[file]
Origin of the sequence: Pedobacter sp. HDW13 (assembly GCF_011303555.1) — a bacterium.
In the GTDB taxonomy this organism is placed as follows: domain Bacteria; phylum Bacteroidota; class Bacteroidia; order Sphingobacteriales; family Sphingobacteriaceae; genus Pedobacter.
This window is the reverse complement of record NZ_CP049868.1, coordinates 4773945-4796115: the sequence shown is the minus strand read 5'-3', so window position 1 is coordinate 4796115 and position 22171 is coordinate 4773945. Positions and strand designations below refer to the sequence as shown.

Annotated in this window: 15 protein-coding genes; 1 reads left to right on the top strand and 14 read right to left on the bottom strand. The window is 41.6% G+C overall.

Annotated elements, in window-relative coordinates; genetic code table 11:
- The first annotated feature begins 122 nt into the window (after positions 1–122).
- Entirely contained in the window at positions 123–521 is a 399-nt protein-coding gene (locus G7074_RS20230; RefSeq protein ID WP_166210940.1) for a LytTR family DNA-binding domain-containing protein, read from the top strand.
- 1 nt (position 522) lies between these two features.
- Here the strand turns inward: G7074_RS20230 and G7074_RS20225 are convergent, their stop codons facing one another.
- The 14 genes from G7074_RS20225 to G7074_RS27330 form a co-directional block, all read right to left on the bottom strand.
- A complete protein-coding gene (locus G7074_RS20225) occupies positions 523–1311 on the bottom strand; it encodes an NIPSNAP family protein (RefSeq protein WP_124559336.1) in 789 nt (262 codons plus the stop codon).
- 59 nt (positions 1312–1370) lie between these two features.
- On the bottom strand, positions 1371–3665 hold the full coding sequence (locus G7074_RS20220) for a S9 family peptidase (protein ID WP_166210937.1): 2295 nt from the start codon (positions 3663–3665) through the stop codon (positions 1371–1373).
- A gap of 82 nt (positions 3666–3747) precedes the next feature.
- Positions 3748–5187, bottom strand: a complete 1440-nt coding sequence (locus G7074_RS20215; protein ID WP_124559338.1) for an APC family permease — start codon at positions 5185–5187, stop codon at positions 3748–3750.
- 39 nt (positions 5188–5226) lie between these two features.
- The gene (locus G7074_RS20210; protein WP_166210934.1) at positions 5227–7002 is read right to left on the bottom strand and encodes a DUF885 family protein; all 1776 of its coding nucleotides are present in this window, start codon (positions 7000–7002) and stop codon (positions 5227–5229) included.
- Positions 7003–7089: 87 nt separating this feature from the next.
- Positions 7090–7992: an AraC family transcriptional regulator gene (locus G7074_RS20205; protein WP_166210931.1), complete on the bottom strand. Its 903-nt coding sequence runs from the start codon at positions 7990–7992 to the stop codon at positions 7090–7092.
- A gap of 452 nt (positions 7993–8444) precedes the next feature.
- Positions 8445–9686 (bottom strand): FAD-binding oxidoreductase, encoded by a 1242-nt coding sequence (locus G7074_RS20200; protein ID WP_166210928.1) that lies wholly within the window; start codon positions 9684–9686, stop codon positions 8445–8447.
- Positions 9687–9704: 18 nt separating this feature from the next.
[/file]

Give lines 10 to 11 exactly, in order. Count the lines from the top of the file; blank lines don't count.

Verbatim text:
- The 14 genes from G7074_RS20225 to G7074_RS27330 form a co-directional block, all read right to left on the bottom strand.
- A complete protein-coding gene (locus G7074_RS20225) occupies positions 523–1311 on the bottom strand; it encodes an NIPSNAP family protein (RefSeq protein WP_124559336.1) in 789 nt (262 codons plus the stop codon).